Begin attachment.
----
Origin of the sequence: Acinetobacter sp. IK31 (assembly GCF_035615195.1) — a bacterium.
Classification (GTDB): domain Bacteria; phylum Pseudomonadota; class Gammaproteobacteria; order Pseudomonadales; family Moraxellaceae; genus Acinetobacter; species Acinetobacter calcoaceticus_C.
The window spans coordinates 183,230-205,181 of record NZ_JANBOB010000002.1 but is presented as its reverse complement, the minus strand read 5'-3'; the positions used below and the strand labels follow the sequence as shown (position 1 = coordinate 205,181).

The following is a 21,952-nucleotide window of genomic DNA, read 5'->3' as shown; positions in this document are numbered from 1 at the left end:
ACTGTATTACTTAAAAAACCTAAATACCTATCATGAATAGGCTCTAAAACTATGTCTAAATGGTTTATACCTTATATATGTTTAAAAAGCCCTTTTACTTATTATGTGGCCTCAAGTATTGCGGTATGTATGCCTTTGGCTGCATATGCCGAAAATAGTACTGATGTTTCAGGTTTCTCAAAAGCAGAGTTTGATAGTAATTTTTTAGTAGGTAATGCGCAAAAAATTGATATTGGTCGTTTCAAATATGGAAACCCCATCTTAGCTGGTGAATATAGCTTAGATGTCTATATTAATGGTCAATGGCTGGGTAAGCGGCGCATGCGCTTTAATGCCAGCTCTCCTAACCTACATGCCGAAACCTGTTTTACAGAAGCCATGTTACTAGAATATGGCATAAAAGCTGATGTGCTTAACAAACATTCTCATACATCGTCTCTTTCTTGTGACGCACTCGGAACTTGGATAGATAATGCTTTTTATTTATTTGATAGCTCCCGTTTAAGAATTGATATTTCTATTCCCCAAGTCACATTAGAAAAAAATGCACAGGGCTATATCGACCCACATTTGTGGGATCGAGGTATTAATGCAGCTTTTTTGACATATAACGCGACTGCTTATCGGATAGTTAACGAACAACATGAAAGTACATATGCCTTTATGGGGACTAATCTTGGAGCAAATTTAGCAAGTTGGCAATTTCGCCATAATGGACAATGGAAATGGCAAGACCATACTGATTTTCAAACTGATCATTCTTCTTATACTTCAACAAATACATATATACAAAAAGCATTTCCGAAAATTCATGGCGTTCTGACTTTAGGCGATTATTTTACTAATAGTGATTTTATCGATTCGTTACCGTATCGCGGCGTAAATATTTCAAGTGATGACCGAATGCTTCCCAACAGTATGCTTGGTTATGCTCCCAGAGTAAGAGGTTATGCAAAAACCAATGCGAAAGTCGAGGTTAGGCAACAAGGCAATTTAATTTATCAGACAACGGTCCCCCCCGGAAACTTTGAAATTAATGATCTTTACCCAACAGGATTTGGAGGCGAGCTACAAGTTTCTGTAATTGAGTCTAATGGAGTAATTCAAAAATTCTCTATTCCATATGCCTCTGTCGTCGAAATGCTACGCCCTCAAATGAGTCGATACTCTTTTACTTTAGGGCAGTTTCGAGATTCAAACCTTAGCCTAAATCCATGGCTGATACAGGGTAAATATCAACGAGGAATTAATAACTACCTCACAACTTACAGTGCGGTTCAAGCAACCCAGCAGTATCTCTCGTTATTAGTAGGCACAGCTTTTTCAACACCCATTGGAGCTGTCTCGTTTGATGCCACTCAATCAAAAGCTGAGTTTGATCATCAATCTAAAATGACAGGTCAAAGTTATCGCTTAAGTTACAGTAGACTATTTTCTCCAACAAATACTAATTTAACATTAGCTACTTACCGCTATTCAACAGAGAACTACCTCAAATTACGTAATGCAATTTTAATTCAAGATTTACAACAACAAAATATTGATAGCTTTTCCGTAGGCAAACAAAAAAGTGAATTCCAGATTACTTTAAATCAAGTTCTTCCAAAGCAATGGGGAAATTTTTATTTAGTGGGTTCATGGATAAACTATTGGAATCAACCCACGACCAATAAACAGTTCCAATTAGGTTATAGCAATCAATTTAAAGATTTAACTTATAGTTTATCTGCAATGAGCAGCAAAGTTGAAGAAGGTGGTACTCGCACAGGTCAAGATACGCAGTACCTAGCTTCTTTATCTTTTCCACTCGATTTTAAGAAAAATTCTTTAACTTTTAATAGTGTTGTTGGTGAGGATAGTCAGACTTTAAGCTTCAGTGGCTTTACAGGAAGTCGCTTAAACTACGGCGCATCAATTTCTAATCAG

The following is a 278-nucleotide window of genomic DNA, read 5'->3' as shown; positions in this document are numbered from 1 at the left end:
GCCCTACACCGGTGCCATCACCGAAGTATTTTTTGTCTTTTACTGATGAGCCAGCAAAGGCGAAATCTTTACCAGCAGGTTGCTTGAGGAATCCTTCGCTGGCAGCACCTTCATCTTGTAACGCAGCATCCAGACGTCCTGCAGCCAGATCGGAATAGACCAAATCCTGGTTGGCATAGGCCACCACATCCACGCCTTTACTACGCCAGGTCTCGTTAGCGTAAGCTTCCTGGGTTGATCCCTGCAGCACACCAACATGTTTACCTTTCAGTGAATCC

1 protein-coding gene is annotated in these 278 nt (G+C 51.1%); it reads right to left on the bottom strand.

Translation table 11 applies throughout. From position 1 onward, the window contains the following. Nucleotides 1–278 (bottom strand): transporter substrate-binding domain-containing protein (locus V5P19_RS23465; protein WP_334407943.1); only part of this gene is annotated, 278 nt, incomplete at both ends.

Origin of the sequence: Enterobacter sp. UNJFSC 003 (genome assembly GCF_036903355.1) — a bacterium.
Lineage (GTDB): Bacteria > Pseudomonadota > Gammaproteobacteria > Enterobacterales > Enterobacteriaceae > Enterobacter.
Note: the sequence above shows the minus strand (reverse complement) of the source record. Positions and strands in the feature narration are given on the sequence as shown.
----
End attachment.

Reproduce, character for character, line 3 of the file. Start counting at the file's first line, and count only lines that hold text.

The window spans coordinates 183,230-205,181 of record NZ_JANBOB010000002.1 but is presented as its reverse complement, the minus strand read 5'-3'; the positions used below and the strand labels follow the sequence as shown (position 1 = coordinate 205,181).